Research and Development, Protein Discovery, Inc.
Witkowski, C., Harkins, J. Using the GELFREE 8100 Fractionation System for Molecular Weight-Based Fractionation with Liquid Phase Recovery. J. Vis. Exp. (34), e1842, doi:10.3791/1842 (2009).
The GELFREE 8100 Fractionation System is a novel protein fractionation system designed to maximize protein recovery during molecular weight based fractionation. The system is comprised of single-use, 8-sample capacity cartridges and a benchtop GELFREE Fractionation Instrument. During separation, a constant voltage is applied between the anode and cathode reservoirs, and each protein mixture is electrophoretically driven from a loading chamber into a specially designed gel column gel. Proteins are concentrated into a tight band in a stacking gel, and separated based on their respective electrophoretic mobilities in a resolving gel. As proteins elute from the column, they are trapped and concentrated in liquid phase in the collection chamber, free of the gel. The instrument is then paused at specific time intervals, and fractions are collected using a pipette. This process is repeated until all desired fractions have been collected. If fewer than 8 samples are run on a cartridge, any unused chambers can be used in subsequent separations.
This novel technology facilitates the quick and simple separation of up to 8 complex protein mixtures simultaneously, and offers several advantages when compared to previously available fractionation methods. This system is capable of fractionating up to 1mg of total protein per channel, for a total of 8mg per cartridge. Intact proteins over a broad mass range are separated on the basis of molecular weight, retaining important physiochemical properties of the analyte. The liquid phase entrapment provides for high recovery while eliminating the need for band or spot cutting, making the fractionation process highly reproducible1.
1. Sample Protein Preparation
|Reagent||Volume to add:|
|*Protein sample (up to 1 mg)||Up to 112 μL|
|Sample Buffer (5X) provided in cartridge kit||30 μL|
|18 Ω H2O||x μL to a total of sample volume of 150μL**|
*The total amount of protein to be separated will depend on the complexity of the sample. For more complex samples, such as tissue homogenate, 150-200 μg per channel is recommended.
**If the sample volume is less than 112 μL, add 18 Ω H2O to bring the final volume to 150 μL.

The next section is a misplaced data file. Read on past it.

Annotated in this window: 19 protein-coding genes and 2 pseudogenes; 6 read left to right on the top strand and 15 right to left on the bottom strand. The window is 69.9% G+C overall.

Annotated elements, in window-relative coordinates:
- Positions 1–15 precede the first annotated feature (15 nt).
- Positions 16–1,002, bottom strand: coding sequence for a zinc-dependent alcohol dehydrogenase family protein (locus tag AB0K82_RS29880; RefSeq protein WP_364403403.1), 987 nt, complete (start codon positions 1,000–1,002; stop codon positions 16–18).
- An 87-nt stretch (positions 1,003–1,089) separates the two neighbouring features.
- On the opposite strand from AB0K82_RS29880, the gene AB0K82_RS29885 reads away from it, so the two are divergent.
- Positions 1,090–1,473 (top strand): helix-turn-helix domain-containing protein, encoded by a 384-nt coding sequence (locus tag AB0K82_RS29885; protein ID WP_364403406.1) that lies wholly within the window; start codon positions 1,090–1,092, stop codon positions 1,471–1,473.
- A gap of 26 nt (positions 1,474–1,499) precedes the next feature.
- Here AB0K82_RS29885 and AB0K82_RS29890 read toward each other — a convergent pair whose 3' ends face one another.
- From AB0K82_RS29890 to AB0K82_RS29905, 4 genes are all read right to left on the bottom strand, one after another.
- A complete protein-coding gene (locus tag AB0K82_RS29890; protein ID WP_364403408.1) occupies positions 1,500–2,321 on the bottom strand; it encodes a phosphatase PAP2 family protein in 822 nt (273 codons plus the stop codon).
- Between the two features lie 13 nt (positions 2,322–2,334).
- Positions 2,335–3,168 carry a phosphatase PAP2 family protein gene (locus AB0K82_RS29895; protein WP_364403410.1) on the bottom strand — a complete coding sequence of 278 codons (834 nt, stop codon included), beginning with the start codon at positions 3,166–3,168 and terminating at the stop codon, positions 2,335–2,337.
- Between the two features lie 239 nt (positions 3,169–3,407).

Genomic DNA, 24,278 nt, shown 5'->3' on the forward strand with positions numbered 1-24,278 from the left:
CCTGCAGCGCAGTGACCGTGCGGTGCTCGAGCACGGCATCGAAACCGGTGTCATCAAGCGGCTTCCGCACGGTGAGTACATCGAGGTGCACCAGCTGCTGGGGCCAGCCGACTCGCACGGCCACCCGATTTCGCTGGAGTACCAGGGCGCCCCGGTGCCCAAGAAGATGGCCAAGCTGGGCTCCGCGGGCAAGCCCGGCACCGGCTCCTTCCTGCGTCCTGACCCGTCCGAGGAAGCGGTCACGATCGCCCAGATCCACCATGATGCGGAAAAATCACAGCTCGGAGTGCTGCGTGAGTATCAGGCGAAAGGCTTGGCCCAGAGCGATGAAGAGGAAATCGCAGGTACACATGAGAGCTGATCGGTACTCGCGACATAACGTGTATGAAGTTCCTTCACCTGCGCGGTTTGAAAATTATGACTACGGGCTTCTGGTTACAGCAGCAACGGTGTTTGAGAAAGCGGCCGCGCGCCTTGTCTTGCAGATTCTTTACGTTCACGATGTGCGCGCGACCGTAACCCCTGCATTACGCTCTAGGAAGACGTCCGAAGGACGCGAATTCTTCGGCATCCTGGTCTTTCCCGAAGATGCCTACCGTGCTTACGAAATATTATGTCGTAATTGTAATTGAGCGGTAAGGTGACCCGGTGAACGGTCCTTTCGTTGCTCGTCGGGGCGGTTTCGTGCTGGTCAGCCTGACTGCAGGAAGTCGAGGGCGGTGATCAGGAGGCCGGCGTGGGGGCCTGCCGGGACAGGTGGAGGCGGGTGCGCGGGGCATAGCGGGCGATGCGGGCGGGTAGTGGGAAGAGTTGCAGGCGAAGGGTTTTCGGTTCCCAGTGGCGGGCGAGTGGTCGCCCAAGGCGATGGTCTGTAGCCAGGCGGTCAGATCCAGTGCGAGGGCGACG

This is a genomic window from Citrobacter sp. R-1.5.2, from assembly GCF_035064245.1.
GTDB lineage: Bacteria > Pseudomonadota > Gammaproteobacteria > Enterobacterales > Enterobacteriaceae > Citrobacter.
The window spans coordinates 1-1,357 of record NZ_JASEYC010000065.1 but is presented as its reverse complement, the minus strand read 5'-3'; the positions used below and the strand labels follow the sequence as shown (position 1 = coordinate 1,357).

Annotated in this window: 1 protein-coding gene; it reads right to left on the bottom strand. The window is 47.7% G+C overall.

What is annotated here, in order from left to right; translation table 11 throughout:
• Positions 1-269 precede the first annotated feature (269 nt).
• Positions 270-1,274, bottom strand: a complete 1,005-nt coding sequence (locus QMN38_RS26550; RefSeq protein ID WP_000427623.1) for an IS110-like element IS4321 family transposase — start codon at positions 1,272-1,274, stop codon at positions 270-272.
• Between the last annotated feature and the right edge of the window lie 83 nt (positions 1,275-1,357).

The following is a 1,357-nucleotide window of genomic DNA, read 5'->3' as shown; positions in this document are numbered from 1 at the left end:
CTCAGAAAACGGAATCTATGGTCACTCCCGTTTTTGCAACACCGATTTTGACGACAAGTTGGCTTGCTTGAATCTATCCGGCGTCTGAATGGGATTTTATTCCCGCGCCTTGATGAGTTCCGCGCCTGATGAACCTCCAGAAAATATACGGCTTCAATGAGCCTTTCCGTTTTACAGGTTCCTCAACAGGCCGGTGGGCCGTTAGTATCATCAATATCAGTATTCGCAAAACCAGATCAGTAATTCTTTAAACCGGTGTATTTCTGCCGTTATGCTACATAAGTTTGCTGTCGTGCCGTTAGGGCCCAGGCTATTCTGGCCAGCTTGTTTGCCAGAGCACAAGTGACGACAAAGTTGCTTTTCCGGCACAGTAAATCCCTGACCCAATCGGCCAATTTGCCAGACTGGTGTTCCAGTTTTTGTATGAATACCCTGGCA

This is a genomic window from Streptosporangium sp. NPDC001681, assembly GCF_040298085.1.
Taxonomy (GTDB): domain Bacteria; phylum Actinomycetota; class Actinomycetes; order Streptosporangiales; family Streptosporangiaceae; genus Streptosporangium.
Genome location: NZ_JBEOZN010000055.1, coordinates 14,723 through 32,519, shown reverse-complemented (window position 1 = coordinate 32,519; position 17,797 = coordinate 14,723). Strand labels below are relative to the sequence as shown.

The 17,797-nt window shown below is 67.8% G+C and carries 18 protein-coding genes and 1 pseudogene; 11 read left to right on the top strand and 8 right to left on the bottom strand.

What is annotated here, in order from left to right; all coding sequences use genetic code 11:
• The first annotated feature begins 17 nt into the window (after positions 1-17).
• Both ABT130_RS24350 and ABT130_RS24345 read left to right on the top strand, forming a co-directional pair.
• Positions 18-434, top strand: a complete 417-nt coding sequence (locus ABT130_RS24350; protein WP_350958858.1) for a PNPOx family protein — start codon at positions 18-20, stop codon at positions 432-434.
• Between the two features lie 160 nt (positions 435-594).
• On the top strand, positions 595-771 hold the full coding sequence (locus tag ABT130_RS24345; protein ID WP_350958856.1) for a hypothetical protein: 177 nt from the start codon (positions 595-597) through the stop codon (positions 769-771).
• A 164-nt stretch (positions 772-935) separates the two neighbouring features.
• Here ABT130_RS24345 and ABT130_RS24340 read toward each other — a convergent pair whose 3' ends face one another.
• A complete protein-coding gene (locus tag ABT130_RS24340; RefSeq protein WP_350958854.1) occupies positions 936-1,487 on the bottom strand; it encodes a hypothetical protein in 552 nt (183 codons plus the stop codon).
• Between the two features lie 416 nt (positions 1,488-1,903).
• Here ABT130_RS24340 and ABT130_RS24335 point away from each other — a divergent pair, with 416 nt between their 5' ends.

2. Loading the GELFREE Cartridge
|GELFREE Cartridge Chamber||Volume of GELFREE Running Buffer to add|
|Anode buffer reservoir||8 mL|
|Cathode buffer reservoir||6 mL|
|Collection chambers||100 μL each|
3. Running the cartridge
4. Representative Results
A 200 μg of bovine liver homogenate was partitioned into 12 fractions each, using the GELFREE Fractionation System. 6 μL of each fraction was run on a standard 1D SDS PAGE gel and silver stained. As shown in Figure 1, the protein sample was fractionated into 12 distinct fractions, spanning the molecular weight range from 3.5kDa to 150kDa. A molecular weight standard (ColorBurst, Sigma) are also shown in lanes 1 and 14. The gel shown here highlights the high-recovery rate achieved using the GELFREE 8100 system for protein fractionation. The gel shown here represents 4% of the protein recovered from 200 μg.
Figure 1. Proteins from bovine liver homogenate separated using the GELFREE Fractionation system. 6 μL of each 150 μL fraction was loaded and run on a 1D SDS PAGE gel and silver stained. A molecular weight (MW) standard was also loaded as indicated. Please click here to see a larger version of figure 1.
The GELFREE 8100 Fractionation System provides a quick, simple and reproducible method for partitioning complex protein samples into discrete molecular weight-based fractions. This novel method of fractionation eliminates the need for band or spot cutting, making it possible to isolate proteins over a broad mass range in 90 minutes. The ability to load relatively large amounts of sample and recover fractions in liquid phase is particularly useful in the isolation and analysis of low-abundance proteins, which are typically more difficult to detect. The resulting fractions can then be used in a wide array of applications, such as LC-MS, MALDI-TOF, and immunoblotting.
The authors of this article are employed by Protein Discovery that produces reagents and instruments used in this article.